AUGUST 30, 2021
-The Western Standard
Manitoba Premier Brian Pallister will step down Wednesday, with two years left in his term and two months before his Progressive Conservative caucus chooses an interim leader and premier.
Pallister cited the main reason for his early departure as an unwillingness to create division and interfere with the October 30 Conservative leadership vote.
“The dangers of not leaving are that false allegations will be made about me trying to influence the outcome,” Pallister told the Canadian Press.
“And I have not, in any way, shape or form. I have only spoken two weeks ago to my cabinet and caucus and said, ‘I will be neutral. I wish you well. I would encourage you to make sure that this is a contest among friends.”
Pallister announced August 10 that he wouldn’t seek re-election as premier, an office he’s held since 2016 through two elections. He has led the Progressive Conservative Party of Manitoba since 2012.
Leadership hopefuls to date include former health minister Heather Stefanson, backbencher Shannon Martin and former Member of Parliament Shelly Glover, all of whom are trying to distance themselves from Pallister and his policies.
Rumours of Candice Bergen, deputy leader of the opposition federal Conservatives and MP for Portage-Lisgar, so far, remain rumours.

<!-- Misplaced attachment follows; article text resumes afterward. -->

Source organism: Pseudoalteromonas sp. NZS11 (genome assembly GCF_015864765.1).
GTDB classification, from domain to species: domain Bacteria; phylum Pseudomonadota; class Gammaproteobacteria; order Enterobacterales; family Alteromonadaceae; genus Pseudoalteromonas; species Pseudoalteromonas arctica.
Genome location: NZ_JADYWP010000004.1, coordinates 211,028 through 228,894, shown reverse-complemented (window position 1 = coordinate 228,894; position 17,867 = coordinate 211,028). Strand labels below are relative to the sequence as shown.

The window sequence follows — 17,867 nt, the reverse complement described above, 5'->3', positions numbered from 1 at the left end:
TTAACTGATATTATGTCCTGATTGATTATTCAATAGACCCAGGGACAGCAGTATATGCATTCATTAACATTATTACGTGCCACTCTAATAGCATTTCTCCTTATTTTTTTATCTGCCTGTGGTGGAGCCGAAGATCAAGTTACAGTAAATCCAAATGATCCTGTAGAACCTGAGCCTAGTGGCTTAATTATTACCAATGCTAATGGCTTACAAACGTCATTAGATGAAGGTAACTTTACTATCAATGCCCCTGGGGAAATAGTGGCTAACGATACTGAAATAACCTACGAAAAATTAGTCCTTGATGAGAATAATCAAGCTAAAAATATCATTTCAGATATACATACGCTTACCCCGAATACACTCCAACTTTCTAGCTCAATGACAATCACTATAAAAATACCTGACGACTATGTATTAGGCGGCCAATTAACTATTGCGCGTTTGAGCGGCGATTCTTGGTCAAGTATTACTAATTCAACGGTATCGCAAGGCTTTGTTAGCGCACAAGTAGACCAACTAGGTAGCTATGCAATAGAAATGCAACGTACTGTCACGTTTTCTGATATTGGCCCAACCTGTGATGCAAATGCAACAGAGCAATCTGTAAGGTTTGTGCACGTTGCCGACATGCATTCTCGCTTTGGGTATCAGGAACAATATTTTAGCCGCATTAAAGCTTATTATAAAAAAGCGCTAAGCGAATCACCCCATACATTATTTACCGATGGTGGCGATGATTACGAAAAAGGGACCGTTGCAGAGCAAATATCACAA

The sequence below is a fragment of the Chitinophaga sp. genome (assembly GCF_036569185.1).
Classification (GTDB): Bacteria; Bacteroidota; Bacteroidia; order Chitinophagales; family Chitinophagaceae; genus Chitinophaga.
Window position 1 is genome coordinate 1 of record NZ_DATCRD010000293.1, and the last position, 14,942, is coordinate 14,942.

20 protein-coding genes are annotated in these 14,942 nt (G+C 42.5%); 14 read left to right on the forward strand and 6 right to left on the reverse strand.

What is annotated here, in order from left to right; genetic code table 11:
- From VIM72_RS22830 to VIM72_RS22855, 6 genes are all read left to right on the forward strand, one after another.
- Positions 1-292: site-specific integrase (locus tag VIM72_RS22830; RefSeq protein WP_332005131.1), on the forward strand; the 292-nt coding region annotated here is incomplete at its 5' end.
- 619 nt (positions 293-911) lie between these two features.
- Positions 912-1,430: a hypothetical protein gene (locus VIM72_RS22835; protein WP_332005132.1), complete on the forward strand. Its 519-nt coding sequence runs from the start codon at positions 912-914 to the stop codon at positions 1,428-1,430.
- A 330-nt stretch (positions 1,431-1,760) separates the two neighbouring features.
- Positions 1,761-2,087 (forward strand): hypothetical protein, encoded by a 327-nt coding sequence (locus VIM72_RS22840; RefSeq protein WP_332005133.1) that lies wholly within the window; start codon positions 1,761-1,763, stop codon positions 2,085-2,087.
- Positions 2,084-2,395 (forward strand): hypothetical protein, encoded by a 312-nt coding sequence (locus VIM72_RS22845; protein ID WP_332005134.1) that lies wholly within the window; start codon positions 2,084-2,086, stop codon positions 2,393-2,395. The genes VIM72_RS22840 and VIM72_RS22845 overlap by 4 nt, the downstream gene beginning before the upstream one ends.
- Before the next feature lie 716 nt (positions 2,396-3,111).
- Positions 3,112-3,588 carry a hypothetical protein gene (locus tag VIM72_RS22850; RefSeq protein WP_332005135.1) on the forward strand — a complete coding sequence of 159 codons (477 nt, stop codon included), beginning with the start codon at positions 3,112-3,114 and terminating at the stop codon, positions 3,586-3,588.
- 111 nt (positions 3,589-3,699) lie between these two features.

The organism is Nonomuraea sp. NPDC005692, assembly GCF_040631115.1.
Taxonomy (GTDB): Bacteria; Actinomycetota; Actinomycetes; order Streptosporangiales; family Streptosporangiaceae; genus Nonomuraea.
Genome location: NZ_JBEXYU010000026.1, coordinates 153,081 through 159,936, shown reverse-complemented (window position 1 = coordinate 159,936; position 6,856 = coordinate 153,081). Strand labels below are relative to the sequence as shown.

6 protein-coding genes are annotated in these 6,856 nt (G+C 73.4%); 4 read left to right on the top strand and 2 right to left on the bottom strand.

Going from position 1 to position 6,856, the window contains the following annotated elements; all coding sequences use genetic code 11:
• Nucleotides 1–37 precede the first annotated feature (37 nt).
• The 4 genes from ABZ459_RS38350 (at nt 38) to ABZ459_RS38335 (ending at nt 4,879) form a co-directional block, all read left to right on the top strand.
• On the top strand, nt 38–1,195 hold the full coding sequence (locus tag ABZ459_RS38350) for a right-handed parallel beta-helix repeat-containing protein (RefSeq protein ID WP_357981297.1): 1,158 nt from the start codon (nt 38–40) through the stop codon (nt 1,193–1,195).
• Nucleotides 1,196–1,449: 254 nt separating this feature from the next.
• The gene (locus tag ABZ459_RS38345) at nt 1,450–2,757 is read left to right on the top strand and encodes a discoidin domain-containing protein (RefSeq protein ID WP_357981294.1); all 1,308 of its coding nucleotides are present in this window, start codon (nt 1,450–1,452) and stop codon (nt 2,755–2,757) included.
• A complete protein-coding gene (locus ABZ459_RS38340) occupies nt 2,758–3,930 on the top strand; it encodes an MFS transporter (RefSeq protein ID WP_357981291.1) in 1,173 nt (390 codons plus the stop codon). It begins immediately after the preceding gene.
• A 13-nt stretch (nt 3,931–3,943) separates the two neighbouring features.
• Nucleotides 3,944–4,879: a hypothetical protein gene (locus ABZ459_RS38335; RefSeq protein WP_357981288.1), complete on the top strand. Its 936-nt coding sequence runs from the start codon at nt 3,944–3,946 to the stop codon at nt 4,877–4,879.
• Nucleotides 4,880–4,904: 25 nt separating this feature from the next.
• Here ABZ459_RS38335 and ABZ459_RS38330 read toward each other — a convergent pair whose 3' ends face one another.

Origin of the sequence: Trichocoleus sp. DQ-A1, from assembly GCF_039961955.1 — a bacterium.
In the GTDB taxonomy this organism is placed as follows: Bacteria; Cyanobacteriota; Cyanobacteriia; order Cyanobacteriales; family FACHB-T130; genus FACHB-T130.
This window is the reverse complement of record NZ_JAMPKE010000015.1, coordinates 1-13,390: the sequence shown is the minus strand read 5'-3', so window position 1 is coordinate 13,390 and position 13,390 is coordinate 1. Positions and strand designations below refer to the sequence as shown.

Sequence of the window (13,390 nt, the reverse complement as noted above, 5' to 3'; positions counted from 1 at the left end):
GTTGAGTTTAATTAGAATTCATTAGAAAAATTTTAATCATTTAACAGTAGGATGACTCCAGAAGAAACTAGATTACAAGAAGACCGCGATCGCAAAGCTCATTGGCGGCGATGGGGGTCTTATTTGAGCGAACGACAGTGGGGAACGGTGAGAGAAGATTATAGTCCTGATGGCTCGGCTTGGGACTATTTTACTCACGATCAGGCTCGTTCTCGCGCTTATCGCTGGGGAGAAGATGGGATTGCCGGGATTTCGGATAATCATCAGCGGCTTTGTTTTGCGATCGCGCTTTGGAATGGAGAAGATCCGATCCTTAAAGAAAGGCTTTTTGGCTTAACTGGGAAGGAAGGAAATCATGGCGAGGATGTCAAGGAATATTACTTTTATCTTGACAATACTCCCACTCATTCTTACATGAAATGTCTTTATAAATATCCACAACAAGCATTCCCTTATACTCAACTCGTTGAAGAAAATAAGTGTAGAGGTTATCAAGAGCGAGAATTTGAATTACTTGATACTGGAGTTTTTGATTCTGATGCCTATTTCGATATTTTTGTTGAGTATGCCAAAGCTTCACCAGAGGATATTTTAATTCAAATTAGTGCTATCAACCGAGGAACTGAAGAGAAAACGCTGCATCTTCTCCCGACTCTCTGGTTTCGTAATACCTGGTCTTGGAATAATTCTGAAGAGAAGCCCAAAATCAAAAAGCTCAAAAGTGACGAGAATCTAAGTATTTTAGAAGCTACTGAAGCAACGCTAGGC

Whoever is crowned faces the formidable challenge of finding a way to make the Conservatives rebound in the polls consistently showing them with a popularity between 36-39% since last year.
During his tenure Pallister cut the provincial sales tax and managed to end years of deficits, an achievement that evaporated when COVID-19 struck.
His popularity took a hit when he froze public sector wages and tangled with the Manitoba Hydro board leading to mass resignations of Hydro employees.
More recently, he received widespread condemnation over a plan to eliminate elected school boards and harsh COVID-19 lockdowns.
He was blasted by some Manitoba indigenous leaders over comments he made in July at the height of large unidentified grave discoveries on former residential school sites.
He defended settlers who came to Canada, saying they didn’t come to destroy, but to build. Pallister caved to the criticism and issued an apology, saying his comments created a “misunderstanding.”
But his already plummeting popularity, largely over his handling of the pandemic, took another beating.
Intensive care patients were sent to other provinces and Manitoba is only second to Quebec with the per-capita death rate from COVID.
His harsh lockdowns and other measures, with restrictions repeatedly implemented then lifted only to be implemented again, frustrated many Manitobans.
Pallister’s parting gift to Manitobans is a renewed crackdown to take full effect September 3, soon after he steps down.
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